Some facts about St Patrick’s Day in Ireland that American readers might not know:
– St Patrick’s Day may be called Paddy’s Day, but never, ever Patty’s Day. Ever.
– St Patrick’s Day is the national holiday, so it’s a day off school and work for everyone. But it’s also a holy day, because of the Saint bit, so you have to go to Mass. Before Mass you get a little bunch of shamrock, preferably with a clod of earth still attached, and you affix it to your lapel, like a very agricultural corsage. (I don’t know where you get it. From your mother, usually. She gets it from her dealer, over a cup of extra-milky tea and some contraband custard creams. I suppose.)
– If you don’t go to Mass, you miss your chance to sing the hymn of the day, Hail Glorious Saint Patrick, which is wheeled out just once a year, and which you’ve been practising in school all week.
– On Saint Patrick’s Day you have a special dispensation from on high to break Lent. This means that if you’ve given up sweets for the 40 days prior to Easter – within which March 17 always falls – you are allowed to buy a large bar of Cadbury’s Dairy Milk and eat it while watching the parade. If you’ve given up the holy trinity of sweets, crisps, and chocolate, you can have a pack of Tayto as well. And maybe a bag of Milky Moos, but only if you go to the cinema.
– Depending on the weather, you may choose to go home and watch the parade on telly. This is allowed. If you decide to brave the rain/hail/sleet anyway, you will be rewarded with the sight of all the poor Texan majorettes in their short skirts and flesh-coloured tights failing to mask the goosebumps wondering why they came. But, to be honest, you can see that on telly too, so I’m not sure what the point is, except to feel like you earned your Dairy Milk. If your fingers aren’t too numb to break off the squares.
– There are no leprechauns. If there are leprechauns on St Patrick’s Day, they are deeply, deeply ironic ones. The Irish are a cynical, sardonic, hard-bitten race, and we know that the only thing at the end of the rainbow is rain, and banks lining their pockets with tax-payers’ money.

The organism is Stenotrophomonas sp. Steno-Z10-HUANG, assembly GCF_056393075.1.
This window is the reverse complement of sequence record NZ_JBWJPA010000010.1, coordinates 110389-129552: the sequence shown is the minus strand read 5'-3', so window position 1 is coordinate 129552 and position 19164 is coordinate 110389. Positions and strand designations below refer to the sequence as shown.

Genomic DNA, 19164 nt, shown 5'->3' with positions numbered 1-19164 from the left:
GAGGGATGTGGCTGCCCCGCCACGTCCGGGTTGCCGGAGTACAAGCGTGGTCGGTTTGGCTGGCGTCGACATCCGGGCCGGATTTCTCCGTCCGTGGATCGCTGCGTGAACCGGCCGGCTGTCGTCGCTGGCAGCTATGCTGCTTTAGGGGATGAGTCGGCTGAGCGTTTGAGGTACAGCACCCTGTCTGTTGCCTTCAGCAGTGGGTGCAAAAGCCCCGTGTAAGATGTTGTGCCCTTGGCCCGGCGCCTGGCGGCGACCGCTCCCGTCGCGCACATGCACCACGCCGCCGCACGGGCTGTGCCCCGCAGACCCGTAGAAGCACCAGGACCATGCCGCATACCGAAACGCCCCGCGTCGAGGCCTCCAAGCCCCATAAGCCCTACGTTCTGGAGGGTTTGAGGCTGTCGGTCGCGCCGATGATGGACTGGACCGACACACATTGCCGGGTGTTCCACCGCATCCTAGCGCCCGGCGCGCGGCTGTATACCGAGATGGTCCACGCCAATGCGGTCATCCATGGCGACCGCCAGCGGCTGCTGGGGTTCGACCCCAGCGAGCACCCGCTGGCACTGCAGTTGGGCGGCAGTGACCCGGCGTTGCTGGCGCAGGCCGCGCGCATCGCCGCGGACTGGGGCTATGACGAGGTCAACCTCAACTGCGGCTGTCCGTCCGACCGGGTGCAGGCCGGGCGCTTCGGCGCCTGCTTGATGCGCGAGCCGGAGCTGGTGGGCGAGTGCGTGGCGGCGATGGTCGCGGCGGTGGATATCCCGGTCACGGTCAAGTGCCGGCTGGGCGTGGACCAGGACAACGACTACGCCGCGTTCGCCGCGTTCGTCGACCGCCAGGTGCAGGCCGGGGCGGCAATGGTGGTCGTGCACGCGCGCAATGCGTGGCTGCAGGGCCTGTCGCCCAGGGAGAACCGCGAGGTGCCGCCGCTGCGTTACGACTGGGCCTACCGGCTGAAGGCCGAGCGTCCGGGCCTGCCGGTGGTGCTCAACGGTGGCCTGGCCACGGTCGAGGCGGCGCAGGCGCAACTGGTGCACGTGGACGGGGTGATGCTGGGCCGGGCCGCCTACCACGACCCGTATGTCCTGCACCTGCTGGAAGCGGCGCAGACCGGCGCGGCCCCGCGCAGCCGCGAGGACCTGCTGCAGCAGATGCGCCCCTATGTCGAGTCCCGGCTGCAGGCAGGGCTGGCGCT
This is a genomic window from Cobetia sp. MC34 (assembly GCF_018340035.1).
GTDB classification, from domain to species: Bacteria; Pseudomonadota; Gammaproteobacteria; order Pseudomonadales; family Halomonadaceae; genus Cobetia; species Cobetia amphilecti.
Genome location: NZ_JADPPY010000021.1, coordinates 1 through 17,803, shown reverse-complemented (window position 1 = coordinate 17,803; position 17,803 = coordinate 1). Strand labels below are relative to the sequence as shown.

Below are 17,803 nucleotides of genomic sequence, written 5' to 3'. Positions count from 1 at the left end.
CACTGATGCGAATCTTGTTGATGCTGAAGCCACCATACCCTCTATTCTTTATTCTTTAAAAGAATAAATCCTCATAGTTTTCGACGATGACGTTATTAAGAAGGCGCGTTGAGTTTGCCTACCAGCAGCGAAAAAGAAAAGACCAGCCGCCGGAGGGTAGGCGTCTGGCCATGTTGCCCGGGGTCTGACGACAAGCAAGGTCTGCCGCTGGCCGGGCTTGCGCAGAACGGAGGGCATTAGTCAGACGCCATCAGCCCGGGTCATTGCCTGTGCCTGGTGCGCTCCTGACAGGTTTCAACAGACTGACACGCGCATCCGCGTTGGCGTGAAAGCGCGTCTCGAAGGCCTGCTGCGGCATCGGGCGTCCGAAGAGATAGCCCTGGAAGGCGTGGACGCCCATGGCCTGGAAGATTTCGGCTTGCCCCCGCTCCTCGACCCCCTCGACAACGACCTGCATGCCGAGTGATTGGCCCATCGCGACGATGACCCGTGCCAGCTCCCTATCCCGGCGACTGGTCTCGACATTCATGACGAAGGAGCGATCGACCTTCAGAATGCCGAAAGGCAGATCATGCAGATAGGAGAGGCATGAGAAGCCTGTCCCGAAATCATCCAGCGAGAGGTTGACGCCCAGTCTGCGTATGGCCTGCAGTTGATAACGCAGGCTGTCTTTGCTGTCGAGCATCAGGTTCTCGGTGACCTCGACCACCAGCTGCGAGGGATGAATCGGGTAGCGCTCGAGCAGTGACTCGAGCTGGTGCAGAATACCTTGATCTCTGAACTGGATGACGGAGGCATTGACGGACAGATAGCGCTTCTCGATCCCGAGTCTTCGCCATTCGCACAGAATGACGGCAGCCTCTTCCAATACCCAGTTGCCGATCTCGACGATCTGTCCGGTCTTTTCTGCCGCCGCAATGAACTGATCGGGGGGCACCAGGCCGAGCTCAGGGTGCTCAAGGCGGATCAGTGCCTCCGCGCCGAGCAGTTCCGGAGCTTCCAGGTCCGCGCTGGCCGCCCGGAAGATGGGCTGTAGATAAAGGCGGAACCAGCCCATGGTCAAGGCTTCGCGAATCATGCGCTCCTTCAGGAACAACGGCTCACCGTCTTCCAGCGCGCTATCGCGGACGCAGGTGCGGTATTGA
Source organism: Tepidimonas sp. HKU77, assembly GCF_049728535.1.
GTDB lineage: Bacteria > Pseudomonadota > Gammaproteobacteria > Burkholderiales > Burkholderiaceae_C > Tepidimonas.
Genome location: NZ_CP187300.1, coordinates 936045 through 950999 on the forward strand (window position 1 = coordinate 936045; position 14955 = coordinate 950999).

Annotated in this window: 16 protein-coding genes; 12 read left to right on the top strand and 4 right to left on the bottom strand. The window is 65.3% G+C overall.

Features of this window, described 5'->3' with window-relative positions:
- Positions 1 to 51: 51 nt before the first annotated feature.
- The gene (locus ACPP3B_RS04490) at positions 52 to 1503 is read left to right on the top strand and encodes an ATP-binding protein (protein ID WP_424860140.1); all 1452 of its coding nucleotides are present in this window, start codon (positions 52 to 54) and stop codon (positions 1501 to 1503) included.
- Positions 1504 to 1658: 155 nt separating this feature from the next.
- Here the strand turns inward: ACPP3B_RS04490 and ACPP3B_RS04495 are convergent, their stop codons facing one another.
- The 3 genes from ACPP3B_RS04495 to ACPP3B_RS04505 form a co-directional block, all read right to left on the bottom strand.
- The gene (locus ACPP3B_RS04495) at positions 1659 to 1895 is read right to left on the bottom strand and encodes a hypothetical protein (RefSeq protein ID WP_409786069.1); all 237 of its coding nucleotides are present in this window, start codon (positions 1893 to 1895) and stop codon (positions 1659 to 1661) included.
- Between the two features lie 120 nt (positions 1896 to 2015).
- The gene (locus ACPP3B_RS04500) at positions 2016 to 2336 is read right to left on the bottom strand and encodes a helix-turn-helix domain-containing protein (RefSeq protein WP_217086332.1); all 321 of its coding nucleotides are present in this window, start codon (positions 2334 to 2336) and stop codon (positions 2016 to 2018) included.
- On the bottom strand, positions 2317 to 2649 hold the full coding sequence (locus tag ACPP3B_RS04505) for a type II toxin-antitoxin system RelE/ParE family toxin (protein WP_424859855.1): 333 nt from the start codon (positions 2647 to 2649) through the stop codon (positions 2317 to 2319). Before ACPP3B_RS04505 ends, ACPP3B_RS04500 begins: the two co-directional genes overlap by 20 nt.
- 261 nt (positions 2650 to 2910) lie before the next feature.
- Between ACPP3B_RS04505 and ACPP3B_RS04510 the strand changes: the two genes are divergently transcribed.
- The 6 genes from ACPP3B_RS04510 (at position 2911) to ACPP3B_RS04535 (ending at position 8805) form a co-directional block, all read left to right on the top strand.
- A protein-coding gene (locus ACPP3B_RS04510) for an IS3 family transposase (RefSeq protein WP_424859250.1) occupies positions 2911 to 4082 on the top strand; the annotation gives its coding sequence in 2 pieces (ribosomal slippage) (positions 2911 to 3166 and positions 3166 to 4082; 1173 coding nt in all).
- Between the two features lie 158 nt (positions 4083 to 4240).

Some facts about St Patrick’s Day in America that Irish people might be interested to hear:
– Americans think we eat corned beef and cabbage all the time. I’ve explained numerous times this week that it’s meant to be bacon and cabbage, if we ate it at all, which most of us don’t. Corned beef is the Irish-American substitute because you can’t get the right sort of bacon here.
– If you don’t wear some item of green clothing on the 17th of March, people are allowed to pinch you.
– Americans have shamrocks and four-leafed clovers inextricably mixed up. Because four-leafed clovers are lucky, and shamrocks are Irish, and luck and Irish go together, so… that makes perfect sense.
– On the 16th of March children all over the USA are hard at work making leprechaun traps. The next morning they come downstairs, or go to school, to find that a mischeivous sprite has wreaked a little havoc with the toys or in the kitchen, maybe left a few green footprints, and possibly a peace offering of some green cookies or cupcakes.
I don’t know why Americans find it necessary to give their children imaginary nighttime visitors so often: I’ve already carped about Santa Claus, and the tooth fairy will soon be breathing down our necks, but I didn’t realise till last year that the Easter Bunny was also a real, live, fictional character whose cover I wasn’t meant to blow while parents sowed the lawn with pastel plastic eggs – and now this. I’m a bit appalled. I may be That Parent if this sort of thing is perpetrated next year. (Monkey missed school today due to continuing pinkness of eye.) And I’m a big old curmudgeon, I know.
Happy Day of Greenness. I dressed the children in yellow and pink, and we had red lentil coconut curry for dinner.